Navigating Capital Projects in a Tough Economy

Our first “On the Table” luncheon was a hit!

Fifty Kansas City area ministry leaders assembled at the Hereford House for a great time of food and fellowship, with the opportunity to hear Senior Pastor Derrick Lynch of Blue Valley Baptist Church tackle the topic that was “on the table” - Navigating Capital Projects & Funding Ministry in Hard Times.

Here is a summary of Pastor Derrick’s comments:

Can you afford the project on the drawing board?

Make sure you know what you can afford to build BEFORE the architect begins drawing. The lending environment is much different today. Have early conversations with lenders and campaign counsel so you know what is feasible. Then and only then should the architect be given direction to begin.

(I have said for years – assemble your entire team early – the architect, contractor, lender, campaign consultant, AVL, etc. Only then can you be assured that early decisions will be made with complete knowledge of what is feasible.)

Do my people know we need this?

Derrick assumed his congregation saw what he saw, but usually that is not the case. With the time spent in meetings and in prayer, it is easy to become consumed with passion for a needed project. Remember that your average church attendee has not been in those meetings with you, they have not had time to process the need in the same way that you have. They likely don’t know the “choke-holds” that are holding your church back.

Derrick’s church voted to proceed with the master plan with a 90% approval. The following day, the stock market dropped over 500 points. It fell another 5000 points during the next two months in the fall of 2008. But the church moved ahead – there was a sense of URGENCY within the church, that if the project wasn’t addressed, it would hinder the impact of their ministry. People saw the need, they reached a spiritual decision through prayer. Doing the project at a time that didn’t make sense only served to glorify God even more!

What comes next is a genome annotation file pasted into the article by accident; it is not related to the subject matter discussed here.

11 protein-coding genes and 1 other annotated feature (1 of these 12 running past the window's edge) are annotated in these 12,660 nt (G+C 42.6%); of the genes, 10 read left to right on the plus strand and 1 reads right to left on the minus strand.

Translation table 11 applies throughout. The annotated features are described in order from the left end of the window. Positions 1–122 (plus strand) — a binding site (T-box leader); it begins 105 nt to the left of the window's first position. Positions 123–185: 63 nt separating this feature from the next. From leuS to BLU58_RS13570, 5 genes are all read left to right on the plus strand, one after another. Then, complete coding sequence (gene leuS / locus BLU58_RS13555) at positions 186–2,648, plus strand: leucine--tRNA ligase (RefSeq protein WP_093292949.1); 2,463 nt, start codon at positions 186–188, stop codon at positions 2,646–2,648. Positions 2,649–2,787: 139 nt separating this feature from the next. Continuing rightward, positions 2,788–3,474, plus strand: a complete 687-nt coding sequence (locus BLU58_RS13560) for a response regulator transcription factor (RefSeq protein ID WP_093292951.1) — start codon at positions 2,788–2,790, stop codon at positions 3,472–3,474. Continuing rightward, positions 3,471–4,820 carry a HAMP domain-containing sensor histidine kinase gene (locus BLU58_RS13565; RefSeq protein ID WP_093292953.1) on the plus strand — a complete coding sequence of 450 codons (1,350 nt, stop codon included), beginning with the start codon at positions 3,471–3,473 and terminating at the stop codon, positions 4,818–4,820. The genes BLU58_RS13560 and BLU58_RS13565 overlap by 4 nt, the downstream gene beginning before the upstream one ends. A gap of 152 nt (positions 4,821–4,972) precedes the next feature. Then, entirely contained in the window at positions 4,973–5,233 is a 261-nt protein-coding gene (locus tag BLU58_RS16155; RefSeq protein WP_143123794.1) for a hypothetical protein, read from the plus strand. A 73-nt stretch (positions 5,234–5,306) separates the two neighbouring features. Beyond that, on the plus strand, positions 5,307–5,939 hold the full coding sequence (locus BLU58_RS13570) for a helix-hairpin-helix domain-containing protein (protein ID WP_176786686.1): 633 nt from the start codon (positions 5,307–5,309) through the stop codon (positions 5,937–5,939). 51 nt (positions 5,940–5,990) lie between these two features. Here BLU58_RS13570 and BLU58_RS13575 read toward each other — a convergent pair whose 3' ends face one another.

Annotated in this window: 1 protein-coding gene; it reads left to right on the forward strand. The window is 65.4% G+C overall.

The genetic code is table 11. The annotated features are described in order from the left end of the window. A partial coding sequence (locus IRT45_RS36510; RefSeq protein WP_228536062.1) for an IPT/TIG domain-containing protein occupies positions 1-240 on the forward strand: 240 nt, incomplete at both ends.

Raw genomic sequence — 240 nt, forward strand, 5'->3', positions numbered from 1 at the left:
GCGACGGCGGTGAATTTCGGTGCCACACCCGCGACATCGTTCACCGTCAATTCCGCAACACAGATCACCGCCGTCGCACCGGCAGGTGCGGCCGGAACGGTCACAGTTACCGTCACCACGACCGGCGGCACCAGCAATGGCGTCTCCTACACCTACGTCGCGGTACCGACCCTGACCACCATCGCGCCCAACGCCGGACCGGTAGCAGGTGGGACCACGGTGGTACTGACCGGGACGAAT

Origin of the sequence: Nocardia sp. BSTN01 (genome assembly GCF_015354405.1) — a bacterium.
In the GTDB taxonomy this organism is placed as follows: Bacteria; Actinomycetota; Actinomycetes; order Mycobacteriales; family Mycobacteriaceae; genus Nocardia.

What do we really need to build?

Your staff knows better than anyone else about needed space and how it should be designed. They are there every day, working in the facility, conducting ministry. There is no one better positioned to be involved during the design process. It may appear arrogant perhaps, but there is no one better qualified to make needed calls during design.

You have a responsibility to be involved during the design phase. If left to laity, they will cut corners without knowing the impact. (Audio/Visual in the worship space is a frequent casualty!) If you have inherited poorly designed facilities, then you understand this point better than most people.

Derrick’s learning through this project and it’s timing related to the economy: God is never surprised.

Please note: I reserve the right to delete comments that are offensive or off-topic.

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